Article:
The maker of BlackBerry e-mail phones has managed to reinvent its wheel repeatedly, churning out surprising new models and innovative redesigns that have repeatedly left rivals in the dust.

But it's not so easy to wow the masses with every product launch, and the latest BlackBerry reveals a little design fatigue at Research in Motion Ltd. (RIMM)

That's a quibble, though, as the new 8800 looks sharper than RIM's current top-of-the-line 8700: It's more than 25 percent thinner, and it packs some key multimedia enhancements.

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One puzzling shortcoming is that the 8800 runs on the slower data network operated by AT&T Inc.'s (T) Cingular Wireless, which will sell the $500 device for as little as $300 with calling plan and BlackBerry e-mail service commitments.

The most striking change, an improvement that nonetheless will displease some BlackBerry traditionalists, is that the company has decided it's time to ditch the side clickwheel.

That wheel has been used to navigate every RIM device since the first came out a decade ago — until, that is, last August. That's when RIM introduced a front trackball on the Pearl, a cell phone-sized BlackBerry geared toward consumers.

The Pearl's instant popularity has helped drive BlackBerry's subscriber growth to record levels by a wide margin. And so, quicker than you can say "profit, shmofit" or "tradition, shmadition," RIM is adapting the front trackball to its flagship e-mail device for business users.

This is a good thing. The front trackball, clickable like a computer mouse, addresses the reality that there's a lot more to do these days on a mobile device than merely scroll up and down through e-mail. And the trackball is still perfectly suited to simpler tasks of old, even if you don't want to access Web pages, watch video clips or listen to music.

But in borrowing one innovation from the Pearl, it would appear that RIM decided to take an easy route on styling.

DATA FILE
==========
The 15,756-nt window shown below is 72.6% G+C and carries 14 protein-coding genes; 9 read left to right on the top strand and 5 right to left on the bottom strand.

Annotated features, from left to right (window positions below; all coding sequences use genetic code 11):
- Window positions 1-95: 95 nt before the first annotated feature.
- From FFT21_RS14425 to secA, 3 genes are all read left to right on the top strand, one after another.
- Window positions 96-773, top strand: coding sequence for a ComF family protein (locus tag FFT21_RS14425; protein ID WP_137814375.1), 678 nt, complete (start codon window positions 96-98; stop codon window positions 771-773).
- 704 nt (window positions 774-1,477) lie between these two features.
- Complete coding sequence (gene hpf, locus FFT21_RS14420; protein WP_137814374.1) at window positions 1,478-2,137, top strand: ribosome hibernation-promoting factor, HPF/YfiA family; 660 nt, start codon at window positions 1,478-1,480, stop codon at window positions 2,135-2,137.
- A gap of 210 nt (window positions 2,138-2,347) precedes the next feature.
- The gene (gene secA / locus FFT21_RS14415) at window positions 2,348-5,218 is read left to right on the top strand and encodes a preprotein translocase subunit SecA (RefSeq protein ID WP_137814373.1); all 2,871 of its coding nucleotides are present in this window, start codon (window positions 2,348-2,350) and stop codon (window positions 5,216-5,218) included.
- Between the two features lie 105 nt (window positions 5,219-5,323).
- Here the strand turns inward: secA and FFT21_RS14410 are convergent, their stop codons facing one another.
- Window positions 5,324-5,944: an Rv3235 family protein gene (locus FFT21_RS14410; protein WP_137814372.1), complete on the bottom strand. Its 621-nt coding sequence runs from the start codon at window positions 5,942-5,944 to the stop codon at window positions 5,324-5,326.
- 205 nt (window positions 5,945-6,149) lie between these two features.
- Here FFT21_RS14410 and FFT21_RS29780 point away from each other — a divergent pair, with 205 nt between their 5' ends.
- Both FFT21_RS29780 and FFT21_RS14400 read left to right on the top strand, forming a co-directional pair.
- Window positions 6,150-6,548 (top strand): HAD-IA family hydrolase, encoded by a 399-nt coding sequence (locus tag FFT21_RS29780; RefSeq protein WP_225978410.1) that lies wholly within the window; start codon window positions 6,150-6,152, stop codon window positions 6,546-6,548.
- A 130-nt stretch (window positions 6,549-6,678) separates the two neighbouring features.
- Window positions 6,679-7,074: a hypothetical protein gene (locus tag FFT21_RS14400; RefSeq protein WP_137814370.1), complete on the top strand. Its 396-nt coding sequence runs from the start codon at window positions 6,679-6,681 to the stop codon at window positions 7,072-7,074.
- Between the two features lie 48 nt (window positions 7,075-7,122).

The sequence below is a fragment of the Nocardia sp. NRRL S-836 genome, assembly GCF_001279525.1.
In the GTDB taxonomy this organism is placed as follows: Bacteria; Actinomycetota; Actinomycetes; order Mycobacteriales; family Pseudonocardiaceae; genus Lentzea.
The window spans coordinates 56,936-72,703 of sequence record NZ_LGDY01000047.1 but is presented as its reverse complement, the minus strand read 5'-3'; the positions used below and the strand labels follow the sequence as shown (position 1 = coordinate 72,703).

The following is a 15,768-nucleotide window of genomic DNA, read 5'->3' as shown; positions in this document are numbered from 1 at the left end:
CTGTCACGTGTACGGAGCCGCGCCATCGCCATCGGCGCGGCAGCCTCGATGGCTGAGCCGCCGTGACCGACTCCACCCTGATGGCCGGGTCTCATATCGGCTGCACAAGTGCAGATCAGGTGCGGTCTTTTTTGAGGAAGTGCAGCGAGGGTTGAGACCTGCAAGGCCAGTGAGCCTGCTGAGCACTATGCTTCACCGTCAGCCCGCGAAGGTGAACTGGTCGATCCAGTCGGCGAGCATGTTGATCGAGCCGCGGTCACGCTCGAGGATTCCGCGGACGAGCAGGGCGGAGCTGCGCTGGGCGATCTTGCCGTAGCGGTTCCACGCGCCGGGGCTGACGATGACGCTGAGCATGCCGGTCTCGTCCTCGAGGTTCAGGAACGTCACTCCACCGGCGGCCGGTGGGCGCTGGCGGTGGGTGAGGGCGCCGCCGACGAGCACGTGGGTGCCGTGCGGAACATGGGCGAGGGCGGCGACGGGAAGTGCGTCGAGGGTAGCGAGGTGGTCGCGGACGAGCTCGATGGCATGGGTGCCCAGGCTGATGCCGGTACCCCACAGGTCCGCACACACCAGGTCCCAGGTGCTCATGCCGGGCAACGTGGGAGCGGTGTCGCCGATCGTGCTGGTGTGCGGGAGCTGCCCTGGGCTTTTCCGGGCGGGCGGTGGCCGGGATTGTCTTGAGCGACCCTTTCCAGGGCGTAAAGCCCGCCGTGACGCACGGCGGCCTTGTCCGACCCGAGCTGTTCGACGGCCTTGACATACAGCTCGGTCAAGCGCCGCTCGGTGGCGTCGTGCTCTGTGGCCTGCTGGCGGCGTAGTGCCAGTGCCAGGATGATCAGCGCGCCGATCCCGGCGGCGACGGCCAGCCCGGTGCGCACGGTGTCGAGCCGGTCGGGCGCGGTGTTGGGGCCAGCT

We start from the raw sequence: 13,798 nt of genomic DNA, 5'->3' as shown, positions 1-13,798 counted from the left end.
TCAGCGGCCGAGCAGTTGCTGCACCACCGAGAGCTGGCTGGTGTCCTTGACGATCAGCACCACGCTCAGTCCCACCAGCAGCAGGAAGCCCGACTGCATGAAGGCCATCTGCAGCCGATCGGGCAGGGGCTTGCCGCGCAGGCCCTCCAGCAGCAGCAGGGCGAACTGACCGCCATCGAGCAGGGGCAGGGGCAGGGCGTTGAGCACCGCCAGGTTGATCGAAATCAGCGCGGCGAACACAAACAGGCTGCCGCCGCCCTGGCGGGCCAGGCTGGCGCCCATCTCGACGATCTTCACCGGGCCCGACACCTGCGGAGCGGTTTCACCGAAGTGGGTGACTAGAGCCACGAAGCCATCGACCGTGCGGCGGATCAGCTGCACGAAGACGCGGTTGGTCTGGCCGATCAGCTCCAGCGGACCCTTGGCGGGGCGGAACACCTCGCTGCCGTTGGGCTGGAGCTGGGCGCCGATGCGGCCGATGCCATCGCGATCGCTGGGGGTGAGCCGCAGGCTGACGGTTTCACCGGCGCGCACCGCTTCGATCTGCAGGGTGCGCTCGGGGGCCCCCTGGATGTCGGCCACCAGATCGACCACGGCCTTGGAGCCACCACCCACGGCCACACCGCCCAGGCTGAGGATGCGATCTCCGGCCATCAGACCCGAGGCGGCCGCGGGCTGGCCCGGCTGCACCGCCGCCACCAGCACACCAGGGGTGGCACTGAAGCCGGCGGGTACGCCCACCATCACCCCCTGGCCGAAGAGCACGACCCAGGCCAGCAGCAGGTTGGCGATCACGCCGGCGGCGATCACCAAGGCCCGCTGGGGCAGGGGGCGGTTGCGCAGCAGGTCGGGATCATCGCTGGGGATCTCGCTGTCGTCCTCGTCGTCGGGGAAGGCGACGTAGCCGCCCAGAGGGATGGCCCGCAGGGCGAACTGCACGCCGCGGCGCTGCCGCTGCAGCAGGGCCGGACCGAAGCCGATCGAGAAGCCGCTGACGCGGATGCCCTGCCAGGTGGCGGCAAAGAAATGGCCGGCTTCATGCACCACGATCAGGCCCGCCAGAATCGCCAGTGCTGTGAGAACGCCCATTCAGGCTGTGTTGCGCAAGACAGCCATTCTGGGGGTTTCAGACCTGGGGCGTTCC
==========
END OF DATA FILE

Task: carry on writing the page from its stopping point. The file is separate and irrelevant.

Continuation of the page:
Where the launch of the 8700 in late 2005 brought a brand-new look to the BlackBerry, the 8800 is basically a puffed-up version of the black Pearl (RIM recently introduced a white Pearl).

It's got the same shiny black front and back, the same silver sides and nearly identical detailing in the look and placement of buttons and orifices.

Granted, I myself found the Pearl to be a gleaming specimen, an eye-catcher that could prompt device envy from those around me. Part of the allure was that it was entirely different from the other two BlackBerry product lines.

This time around, it was a letdown to see so many obvious similarities in the redesign of the 8700 — even if the 8800 is undoubtedly prettier than the 8700, as well as the unchanging, ever-boxy Treo from Palm Inc. (PALM)

On a less superficial level, it's simply odd that this device is only equipped for Cingular's EDGE data network, which isn't much better than a dial-up connection, rather than the advanced UMTS technology the company is rolling out for speedier Web browsing and downloading music and video.

This omission is glaring, as this is the first high-end BlackBerry for business users with a media player and a memory slot for extra storage of audio and visual content. But there's a theme developing here of late, as even the hugely hyped iPhone from Apple Inc. (AAPL) will also be confined to Cingular's slow lane.

While device makers always grapple with trade-offs in component costs and cramming features into a tiny case, it's worth noting that some of RIM's existing 8700 and 7100 handsets already feature UMTS or another speedy technology called EV-DO.

Regarding the new memory slot, the 8800 does hold a design advantage over the Pearl. The slot is still located inconveniently in the battery compartment on the back. But with the 8800, while you still need to remove the back cover, there's no need to remove the battery, cutting the power, when you want to insert or eject a storage card.

Another concern is shape and feel. Like the Pearl, the 8800 is flat on the sides where you grip it. The flat edges felt fine in your palm with a narrower device like the Pearl, which measured 2 inches from left to right. To accommodate a full keyboard with one button per letter, the 8800 is more than half an inch wider, so the grip might feel more sure and comfortable with contours like those on the sides of the 8700.

Now, about those keys, which are central to any device of this ilk. RIM has dared to tweak its keyboard again.

Because the 8800 is a tenth of an inch narrower left to right than the 8700, the keys look to be a hair closer together. To compensate, the company has added a tiny curving ridge to the top edge of each key to serve as physical guides for the thumbs.

My initial reaction is that it feels a bit cramped and slippery. But after only a few days of testing, I'm hesitant to underestimate the adaptive powers of my thumbs, let alone RIM's proven ability to design a handheld for typing.